Is Omnicom's consultancy model the way of the future?

Arvind Hickman
By Arvind Hickman | 3 May 2016
Annalect Australia joint CEOs Jeremy Bolt and Des Odell.

As professional services eye the media and digital agency business, media agencies are now looking in their direction to find new ways of making revenue and building different kinds of relationships with clients.

Omnicom Media Group last week moved to strengthen its consulting arm, Annalect, with the appointment of two joint CEOs, Jeremy Bolt and Des Odell. The pair, who previously ran OMG’s search business, Resolution, and came from Deloitte, will lead the group of five businesses, including Airwave (mobile), Accuen (programmatic), Annalect Consulting (data and tech), Annalect Solutions (market mix modelling and analytics) and Resolution Media (digital).

It's part of a necessary reinvention that media agenices are facing to take full advantage of digital consulting opportunities in an increasingly competitive market. It involves clearly defining what agencies should offer in the scope of normal media contracts and shifting mindsets across the business to promote consulting as an add-on rather than a free sweetener to win business.

“There’s no doubt media agencies have to find a way to provide higher margin services,” Odell said. “The second, even more strategic consideration is that creative agencies, media agencies, digital agencies and management consultants are all fighting for the same thing – to own their clients’ digital media spend. Who’s going to win?”

IPG Mediabrands CEO, Danny Bass, also raised the same issue earlier this week and argued that agencies aren't properly remunerated for out of scope work due to pressure to win and retain business. He told AdNews that consultancies are "masters of charging for the work they do" but that agencies give too much away for free.

Danny Bass is speaking at the AdNews Media Summit. Have you got your tickets yet?

Media agencies have an advantage, according to Bolt and Odell, because they have access to much more extensive media data than rivals and “depth of expertise from people who are actually buying”.

Some of the consulting services Annalect offers include digital marketing transformation, change management to evolve traditional marketer mindsets so they are aligned with digital and technology consulting around a marketing technology stack that is often hidden to most CMOs.

In essence, it’s about using data to provide CMOs and the C-suite with insights that will help them get a higher return on investment, rather than a bottom-up approach.

“It has been a challenge for us and obviously understanding there’s a media contract and often what we provide is external to that, not
sitting within that contract,” Bolt said. “In most cases clients are hiring consultants anyway so their spend is sitting there.”

Odell adds the biggest ongoing discussion Annalect leaders have with media agencies partners is defining whether services such as strategy should be within the remit of agency teams or left to digital consulting teams.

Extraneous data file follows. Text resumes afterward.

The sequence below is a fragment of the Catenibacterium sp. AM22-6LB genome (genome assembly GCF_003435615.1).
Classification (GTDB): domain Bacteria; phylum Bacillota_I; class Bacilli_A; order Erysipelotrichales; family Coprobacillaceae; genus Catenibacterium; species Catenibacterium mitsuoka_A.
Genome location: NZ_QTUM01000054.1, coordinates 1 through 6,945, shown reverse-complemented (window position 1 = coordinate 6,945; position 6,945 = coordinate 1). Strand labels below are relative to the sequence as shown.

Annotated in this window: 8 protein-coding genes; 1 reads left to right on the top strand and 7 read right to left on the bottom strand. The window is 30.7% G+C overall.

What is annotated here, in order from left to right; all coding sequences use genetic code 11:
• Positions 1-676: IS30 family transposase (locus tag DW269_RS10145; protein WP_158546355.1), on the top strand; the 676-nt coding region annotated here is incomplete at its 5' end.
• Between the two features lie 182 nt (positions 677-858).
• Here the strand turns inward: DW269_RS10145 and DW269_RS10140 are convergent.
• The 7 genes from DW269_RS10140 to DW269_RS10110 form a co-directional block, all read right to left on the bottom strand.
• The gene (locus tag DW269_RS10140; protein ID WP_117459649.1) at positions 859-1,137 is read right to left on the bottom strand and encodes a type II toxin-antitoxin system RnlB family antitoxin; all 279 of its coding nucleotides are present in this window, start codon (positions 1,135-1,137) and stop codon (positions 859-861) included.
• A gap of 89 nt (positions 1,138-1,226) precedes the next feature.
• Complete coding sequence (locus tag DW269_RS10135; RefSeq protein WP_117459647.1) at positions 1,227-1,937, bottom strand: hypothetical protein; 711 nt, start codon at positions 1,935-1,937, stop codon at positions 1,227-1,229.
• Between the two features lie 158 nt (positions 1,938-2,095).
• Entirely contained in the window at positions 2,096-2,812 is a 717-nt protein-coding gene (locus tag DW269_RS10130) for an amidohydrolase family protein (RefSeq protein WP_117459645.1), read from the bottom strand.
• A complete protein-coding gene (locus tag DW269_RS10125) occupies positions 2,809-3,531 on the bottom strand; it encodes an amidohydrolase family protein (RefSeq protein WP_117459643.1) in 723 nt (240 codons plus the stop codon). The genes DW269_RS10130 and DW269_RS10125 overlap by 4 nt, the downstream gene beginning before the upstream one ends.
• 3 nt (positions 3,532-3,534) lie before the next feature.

“It’s a discussion that comes up often because media agencies are under massive threat in terms of margin,” he said.

“You can’t just keep giving away everything and not charge for it."

Behind the news

Media agencies looking to provide consulting services is hardly a new concept, but it’s an important step to future-proof these businesses. There are several factors driving the shift.

Firstly, media agency margins are eroding and the scrap to win and retain business is intensifying, with agencies promising a whole range of add-ons to try and counter pressure on price.

Traditional media buying and planning, in particular print and to a lesser degree TV, is slowly subsiding, being replaced by digital.

Exacerbating this is more companies using owned and earned media rather than just paid. Finally, digital offers opportunities to new market entrants, such as consulting firms, providing more competition.

Annalect joint CEOs Jeremy Bolt and Des Odell understand this transition better than most – both originally come from the auditing and management consulting firm Deloitte.

Traditional audit firms now make most of their revenue through consulting services as pressure on audit fees have eroded margins and forced them to branch out into more lucrative services.

In fact, during the lean global financial crisis years it was not unheard of for auditing pitches to be used as a loss leader to win more lucrative consulting add-ons.

The media consulting space is still relatively fragmented, with a mixture of digital agencies, smaller boutique firms and large consultancies scrambling for a piece of the pie.

The opportunity is there for media agencies to plant their flags and or risk being squeezed to unsustainable levels in a matter of years.

Cashed-up global consulting firms are circling merger opportunities in this space and media agencies that cannot future-proof will become a prime target.

This article first appeared in AdNews in-print. Click here to subscribe to the AdNews magazine or read the iPad edition here.

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